“That’s not who a coach would draft. We had a 350-pound tackle, but nobody to cover anybody. They asked me what the tackle needed to do to be a great one. I said, ‘Two words: Stop eating.’ He never did and ate himself out of the league by going over 400 pounds.”

What’s the best story about the most famous player you ever coached, Deion Sanders?

“People didn’t realize how much effort Deion gave because they just saw him game day. In practice, I can’t tell you if any of the receivers ever caught a ball when he was covering them. He never would let them catch it in practice, let alone a game. That’s how much he competed.

“People would ask me how I could stand him and the way he talked. He never said a word in practice or the locker room. He scored touchdowns and people would say, ‘You have to hate Deion. Every time he scores, he dances.’ I’m like, ‘I hope he dances six times a game. I don’t hate anything about it.’ ”

You are still coaching, even last year in the Canadian league with the Hamilton Tiger-Cats. What is it about teaching the game that you like so much?

“I was a high school coach and not many high school coaches make it to the NFL. When they had the strike, we were beating everybody. People were asking why our team was so good and I explained that it was because I was a high school coach and in high school, there is no draft. Whoever you got, you have to make pretty good.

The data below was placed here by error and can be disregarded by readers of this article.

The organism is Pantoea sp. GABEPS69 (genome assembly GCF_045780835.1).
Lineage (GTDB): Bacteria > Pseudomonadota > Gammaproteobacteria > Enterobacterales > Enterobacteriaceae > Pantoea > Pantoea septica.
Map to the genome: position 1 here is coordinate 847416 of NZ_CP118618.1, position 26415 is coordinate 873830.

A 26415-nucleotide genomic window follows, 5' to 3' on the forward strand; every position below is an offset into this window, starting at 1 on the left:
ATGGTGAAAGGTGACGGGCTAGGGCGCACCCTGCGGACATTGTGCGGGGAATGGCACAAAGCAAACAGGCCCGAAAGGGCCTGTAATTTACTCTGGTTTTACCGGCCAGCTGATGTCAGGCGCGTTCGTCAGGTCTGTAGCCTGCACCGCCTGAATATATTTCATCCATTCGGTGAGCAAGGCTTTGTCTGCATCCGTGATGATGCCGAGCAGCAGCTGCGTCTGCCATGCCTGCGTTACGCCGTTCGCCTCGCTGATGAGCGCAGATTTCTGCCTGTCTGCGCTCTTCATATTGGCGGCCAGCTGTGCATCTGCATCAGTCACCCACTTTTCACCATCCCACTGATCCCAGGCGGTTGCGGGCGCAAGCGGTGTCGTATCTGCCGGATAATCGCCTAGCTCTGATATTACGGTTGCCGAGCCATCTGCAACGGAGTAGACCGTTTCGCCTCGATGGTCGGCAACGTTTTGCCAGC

“They were worried we were going to win the Super Bowl with the strike team. I believe I would have had a Super Bowl ring with a big asterisk. Before they ended the strike, no one could play with us.”

A couple of well-known coaches, Alabama’s Nick Saban and the Patriots’ Bill Belichick, were your assistants in Houston. Are those guys as much alike as everyone says?

“People always ask me which was the best guy. Those guys have great work ethics, and we took them that way. One time Nick wanted to go home when we were in Houston. I said, ‘What do you mean you need to go home and take medicine? I will let you bring your medicine and you can take it here.’ I never let him go home. When his assistants at Alabama see me, they tell me, ‘We hate your guts. Because of you, we never go home.’

“I had a nickname for Belichick. He was in charge of bringing the medical report every week. He would be like (imitating Belichick’s voice), ‘The tight end’s ankle, the doctor said it’s the worst ankle he’s ever seen, he could be done for the year.’ The next week, ‘The fullback, it’s the worst sprain he’s ever seen, he could be done.’ I told him, ‘Don’t even talk to that doctor, find another one.’ So I nicknamed him Dr. Gloom.”